Focusing on voter registration – QNS.com

Focusing on voter registration

Voter participation is historically low in primaries and special elections and the city is looking for help to get residents more involved in the electoral process.
The New York City Campaign Finance Board (CFB) is trying to use the only election this year as a way to help get more residents registered to vote.
“We want to make sure that we educate all community residents on the elections that are coming up, that they understand what their voting rights are, that they understand how to participate and that we encourage them to participate,” said Onida Coward Mayers, director of voter assistance for the CFB.
The only citywide race this year is for the District 28 City Council seat, which includes parts of south Jamaica, south Ozone Park and Richmond Hill.
With voter turnout rates so low, the board is using that election as a way to ramp up their voter awareness and registration efforts – targeting a select area and group and analyzing the methods that work best to implement them in future election years. By collecting data and seeing what works, the board hopes it can engage, inform and register as many people as possible.
To get the word out, the CFB hosted an information session at Community Bboard 12 in Jamaica last week to reach out to residents in that neighborhood for help. Armed with PowerPoint presentations and information packets – representatives from the board urged those that attended to help spread their message: get out and vote. The board’s voter awareness efforts were launched in 2006.
In the 2010 general election for New York State governor, the voter turnout rate for the Jamaica area was about 30 to 35 percent, according to data compiled by the CFB. In the 2009 general election for mayor, about 10 percent less showed up to the polls.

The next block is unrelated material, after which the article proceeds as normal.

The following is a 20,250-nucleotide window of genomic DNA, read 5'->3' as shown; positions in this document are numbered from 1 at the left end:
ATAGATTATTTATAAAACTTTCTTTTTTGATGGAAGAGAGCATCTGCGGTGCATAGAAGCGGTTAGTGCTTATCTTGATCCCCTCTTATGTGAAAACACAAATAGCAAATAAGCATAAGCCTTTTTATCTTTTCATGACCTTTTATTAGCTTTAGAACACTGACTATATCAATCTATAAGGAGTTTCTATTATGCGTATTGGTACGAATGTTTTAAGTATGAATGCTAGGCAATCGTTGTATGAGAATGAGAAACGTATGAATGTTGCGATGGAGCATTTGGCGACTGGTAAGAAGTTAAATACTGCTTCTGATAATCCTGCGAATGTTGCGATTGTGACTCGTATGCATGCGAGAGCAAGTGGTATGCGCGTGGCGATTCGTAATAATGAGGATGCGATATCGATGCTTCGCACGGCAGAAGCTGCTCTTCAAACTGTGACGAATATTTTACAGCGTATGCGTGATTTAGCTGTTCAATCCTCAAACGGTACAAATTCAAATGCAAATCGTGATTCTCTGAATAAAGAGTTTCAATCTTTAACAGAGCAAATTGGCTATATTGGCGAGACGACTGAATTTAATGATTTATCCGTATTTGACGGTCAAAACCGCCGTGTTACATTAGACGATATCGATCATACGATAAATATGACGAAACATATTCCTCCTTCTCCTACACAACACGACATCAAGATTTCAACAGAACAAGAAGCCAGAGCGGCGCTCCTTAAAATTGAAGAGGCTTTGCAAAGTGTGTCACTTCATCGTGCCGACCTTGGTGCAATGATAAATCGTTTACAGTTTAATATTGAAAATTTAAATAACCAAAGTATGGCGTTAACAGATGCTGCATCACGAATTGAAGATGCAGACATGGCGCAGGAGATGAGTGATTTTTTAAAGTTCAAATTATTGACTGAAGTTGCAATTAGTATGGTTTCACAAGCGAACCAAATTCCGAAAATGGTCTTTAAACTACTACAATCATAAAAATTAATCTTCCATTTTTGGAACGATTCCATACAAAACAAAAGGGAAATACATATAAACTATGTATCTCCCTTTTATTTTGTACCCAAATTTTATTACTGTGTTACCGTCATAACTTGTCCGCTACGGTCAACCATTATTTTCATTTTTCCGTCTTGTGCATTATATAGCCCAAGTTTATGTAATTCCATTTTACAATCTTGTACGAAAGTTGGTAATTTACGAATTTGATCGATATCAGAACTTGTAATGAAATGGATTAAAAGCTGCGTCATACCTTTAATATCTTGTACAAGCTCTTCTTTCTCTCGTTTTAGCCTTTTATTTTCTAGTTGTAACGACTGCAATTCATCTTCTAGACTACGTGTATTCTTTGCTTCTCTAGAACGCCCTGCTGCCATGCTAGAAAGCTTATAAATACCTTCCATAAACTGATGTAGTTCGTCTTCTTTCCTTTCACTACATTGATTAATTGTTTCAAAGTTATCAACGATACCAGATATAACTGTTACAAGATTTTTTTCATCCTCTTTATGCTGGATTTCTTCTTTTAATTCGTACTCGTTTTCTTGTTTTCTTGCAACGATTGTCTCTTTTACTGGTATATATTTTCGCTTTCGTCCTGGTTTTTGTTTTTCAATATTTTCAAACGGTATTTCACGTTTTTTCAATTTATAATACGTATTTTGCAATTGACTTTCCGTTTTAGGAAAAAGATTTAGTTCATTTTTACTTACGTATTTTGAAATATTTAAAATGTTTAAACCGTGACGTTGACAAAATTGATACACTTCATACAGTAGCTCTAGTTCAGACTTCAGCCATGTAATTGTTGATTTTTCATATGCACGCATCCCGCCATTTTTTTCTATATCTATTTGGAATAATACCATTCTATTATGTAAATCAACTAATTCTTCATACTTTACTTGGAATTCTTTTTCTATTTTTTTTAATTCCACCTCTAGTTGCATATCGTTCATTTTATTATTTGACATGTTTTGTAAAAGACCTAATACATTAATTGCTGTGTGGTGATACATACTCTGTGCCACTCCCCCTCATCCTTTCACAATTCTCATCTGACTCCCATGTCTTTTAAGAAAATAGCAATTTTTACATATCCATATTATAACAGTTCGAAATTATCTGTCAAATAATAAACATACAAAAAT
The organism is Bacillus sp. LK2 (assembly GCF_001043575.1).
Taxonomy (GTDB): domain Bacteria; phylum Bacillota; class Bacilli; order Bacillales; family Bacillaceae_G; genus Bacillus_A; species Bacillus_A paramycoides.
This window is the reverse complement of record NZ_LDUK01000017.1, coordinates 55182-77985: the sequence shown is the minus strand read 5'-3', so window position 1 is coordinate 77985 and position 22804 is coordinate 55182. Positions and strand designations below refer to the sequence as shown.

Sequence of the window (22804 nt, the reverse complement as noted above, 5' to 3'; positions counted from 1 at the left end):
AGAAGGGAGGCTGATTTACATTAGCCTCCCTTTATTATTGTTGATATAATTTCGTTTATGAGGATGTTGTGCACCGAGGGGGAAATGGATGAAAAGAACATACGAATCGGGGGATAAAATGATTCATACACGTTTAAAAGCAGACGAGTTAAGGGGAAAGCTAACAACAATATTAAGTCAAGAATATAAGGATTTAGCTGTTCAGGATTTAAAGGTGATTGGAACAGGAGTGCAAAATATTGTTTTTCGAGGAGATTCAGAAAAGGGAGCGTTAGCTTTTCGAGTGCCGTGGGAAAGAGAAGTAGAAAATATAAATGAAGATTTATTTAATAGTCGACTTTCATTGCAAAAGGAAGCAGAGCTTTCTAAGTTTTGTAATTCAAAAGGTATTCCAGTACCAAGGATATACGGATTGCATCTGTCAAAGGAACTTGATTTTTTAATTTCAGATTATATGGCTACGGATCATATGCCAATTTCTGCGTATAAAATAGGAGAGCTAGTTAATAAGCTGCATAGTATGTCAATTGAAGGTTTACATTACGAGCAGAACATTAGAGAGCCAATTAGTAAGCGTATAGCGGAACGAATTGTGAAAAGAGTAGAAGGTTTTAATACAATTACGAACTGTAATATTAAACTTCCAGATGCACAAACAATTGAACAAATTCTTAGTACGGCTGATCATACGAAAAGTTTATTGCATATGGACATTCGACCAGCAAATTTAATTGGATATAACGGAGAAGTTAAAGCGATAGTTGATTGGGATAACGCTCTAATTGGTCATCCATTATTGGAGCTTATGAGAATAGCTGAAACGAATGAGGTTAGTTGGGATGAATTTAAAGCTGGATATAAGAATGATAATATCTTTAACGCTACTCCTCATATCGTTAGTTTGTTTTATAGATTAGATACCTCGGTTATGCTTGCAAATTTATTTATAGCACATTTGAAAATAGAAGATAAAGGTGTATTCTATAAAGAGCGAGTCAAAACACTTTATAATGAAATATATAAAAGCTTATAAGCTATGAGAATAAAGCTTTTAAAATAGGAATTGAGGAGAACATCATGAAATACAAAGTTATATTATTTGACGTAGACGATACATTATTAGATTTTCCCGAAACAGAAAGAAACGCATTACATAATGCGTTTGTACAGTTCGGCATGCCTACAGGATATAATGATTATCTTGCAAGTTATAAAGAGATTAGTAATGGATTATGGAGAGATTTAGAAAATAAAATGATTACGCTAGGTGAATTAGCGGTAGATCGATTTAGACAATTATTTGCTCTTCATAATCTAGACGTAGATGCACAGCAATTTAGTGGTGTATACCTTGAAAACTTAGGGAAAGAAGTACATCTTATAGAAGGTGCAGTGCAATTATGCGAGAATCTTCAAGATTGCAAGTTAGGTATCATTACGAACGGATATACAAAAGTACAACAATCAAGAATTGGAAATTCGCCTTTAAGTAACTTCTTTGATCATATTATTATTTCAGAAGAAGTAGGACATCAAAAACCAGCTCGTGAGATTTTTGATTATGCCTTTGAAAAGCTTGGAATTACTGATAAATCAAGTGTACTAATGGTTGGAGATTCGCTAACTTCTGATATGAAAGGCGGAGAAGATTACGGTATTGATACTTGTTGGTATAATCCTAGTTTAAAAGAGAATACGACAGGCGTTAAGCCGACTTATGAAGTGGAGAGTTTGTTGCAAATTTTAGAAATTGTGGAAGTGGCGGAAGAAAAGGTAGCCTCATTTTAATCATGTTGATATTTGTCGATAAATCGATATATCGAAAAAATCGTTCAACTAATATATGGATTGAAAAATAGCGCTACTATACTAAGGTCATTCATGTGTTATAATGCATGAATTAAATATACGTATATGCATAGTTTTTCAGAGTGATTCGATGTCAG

Out of about 2.3 million people living in the borough, 336,000 voted in the governor’s election and about 280,000 voted in the mayoral race, according to data from the New York City Board of Elections.
“People just don’t know how important their vote is – they think that their vote is one in a million as opposed to one in a thousand,” said Greg Mays, founder and director of A Better Jamaica, a nonprofit that fosters community involvement.
Mays attended the information session to find out how he could increase voter participation rates in the area.
The voices of communities with larger voter turnout rates are usually heard because politicians target those areas to get votes, while communities like Jamaica often get overlooked, Mays said.
“They think their voice is a small one when in fact it’s a rather large voice and they just don’t even know it,” he said.

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